This application is intended to help illustrate some of the factors that should be considered while following the Vegetation Management Plan for Discovery Park. The goal of this application is to understand certain parts of the park and their specific ecosystem service affordances. By understanding both the economic impact of various decisions, along with the ecological impact, a more holistic idea can be rendered.
The South Beach Trail is one of the most iconic hiking trails in Seattle. Winding itself gently through light forest canopy while providing breathtaking vistas of the Olympic Mountains, Puget Sound, and Mount Rainer. It is a half-mile hiking trail that connects the Loop Trail to South Beach. The change of elevation is roughly 220 feet from top to bottom, and the trail is comprised of many sets of stairs.
It’s hard to imagine Seattle without Discovery Park. It represents the largest city park and largest open space in a large, booming city becoming more dense by the week. There is no realistic prospect of ever adding a space of similar size inside the city should this one be whittled away by development.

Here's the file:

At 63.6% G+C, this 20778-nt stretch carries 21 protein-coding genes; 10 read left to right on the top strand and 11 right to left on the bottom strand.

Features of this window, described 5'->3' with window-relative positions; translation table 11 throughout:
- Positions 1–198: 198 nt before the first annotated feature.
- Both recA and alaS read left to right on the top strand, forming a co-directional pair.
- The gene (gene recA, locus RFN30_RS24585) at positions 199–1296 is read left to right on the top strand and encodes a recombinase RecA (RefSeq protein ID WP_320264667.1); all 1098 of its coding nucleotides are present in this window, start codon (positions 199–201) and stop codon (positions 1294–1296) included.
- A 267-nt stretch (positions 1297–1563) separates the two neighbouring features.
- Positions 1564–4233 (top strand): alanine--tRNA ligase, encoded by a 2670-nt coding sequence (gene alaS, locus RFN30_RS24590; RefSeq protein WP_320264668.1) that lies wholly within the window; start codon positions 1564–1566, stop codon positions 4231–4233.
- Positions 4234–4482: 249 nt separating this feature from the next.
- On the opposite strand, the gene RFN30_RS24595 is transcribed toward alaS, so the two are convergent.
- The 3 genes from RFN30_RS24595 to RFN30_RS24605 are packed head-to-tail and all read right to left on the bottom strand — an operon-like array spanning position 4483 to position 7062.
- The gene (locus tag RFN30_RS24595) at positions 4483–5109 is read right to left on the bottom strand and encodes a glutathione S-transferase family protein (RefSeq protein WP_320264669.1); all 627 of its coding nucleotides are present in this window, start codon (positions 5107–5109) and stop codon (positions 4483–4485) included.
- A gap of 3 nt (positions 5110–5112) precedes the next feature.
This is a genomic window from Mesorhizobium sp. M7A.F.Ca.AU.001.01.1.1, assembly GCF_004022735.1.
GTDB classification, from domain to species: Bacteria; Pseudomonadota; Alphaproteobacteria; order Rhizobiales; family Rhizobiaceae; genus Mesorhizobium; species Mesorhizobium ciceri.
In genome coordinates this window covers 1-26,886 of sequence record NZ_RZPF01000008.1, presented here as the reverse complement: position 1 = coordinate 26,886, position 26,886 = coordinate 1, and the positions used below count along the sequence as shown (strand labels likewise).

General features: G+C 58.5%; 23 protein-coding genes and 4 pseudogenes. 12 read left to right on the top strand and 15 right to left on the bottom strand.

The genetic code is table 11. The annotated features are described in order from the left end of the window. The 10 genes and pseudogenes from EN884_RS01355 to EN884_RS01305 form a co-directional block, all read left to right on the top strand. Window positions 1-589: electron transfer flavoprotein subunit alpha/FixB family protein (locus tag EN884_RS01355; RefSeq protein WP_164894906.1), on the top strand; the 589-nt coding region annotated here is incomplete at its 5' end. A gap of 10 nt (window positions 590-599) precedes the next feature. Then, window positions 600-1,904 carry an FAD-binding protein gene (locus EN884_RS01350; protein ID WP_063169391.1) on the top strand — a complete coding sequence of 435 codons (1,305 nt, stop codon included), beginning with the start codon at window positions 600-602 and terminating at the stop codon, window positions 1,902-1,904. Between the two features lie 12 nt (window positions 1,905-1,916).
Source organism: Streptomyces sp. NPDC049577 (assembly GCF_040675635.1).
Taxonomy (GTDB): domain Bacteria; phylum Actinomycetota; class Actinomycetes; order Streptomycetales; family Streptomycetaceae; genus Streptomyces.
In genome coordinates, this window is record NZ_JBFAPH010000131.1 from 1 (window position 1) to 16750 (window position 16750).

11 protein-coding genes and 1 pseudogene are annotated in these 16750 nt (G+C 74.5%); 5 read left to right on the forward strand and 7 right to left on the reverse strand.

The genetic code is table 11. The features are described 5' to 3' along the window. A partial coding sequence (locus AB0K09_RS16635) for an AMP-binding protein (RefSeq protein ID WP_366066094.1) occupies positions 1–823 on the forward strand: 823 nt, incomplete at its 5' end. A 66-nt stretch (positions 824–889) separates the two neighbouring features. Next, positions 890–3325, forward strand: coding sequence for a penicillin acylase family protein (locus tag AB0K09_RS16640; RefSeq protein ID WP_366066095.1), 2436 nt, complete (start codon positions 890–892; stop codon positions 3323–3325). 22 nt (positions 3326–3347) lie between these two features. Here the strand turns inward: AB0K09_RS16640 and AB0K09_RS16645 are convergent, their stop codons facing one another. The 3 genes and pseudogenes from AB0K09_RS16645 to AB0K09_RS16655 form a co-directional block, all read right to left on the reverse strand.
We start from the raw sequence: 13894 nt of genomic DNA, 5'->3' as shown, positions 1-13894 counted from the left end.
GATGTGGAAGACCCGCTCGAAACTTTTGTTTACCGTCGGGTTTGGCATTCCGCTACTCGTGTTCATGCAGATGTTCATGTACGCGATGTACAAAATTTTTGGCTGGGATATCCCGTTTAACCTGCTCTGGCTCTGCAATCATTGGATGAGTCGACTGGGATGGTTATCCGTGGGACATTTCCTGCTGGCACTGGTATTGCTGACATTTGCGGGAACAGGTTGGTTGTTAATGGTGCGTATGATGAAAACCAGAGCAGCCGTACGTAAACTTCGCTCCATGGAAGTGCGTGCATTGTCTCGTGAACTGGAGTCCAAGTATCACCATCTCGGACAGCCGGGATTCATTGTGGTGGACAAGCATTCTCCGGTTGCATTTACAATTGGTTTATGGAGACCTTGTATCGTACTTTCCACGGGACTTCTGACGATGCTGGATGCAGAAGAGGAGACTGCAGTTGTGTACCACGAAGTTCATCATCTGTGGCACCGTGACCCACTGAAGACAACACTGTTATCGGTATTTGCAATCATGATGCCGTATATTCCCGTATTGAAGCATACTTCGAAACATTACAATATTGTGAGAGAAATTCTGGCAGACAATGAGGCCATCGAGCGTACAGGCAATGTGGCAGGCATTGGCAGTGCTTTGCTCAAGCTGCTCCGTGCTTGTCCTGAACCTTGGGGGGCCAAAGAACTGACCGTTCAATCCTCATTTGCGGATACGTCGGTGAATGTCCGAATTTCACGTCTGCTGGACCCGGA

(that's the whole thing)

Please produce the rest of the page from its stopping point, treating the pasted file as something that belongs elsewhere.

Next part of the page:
The Capehart Forest restoration project represents one of the largest and most exciting additions to Discovery Parks open space in recent memory. Since the early 60’s the 30-acre site has been filled with over 60 prefabricated military homes and owned by the Navy. With its security fencing, no-trespassing signs, and very central location, it represented a significant detraction from the Park as a place to enjoy the out of doors.
In the very center of the park at the top of its highest and most scenic hill is a 100 foot tall FAA radar dome which dominates the landscape in all directions and lies within the Fort Lawton Historic District. This District is one of the most iconic places in the Park with wide open spaces and unparalleled views.
Under a Settlement Agreement, King County transmitted $5.3 million to the City of Seattle. This money plus all interest was held in a sub-fund specifically for Discovery Park. The expenditure of that $5.3 million plus interest, was reviewed quarterly by a Citizens Oversight Committee made up of 1 representative from each of 7 specific organizations including Friends of Discovery Park.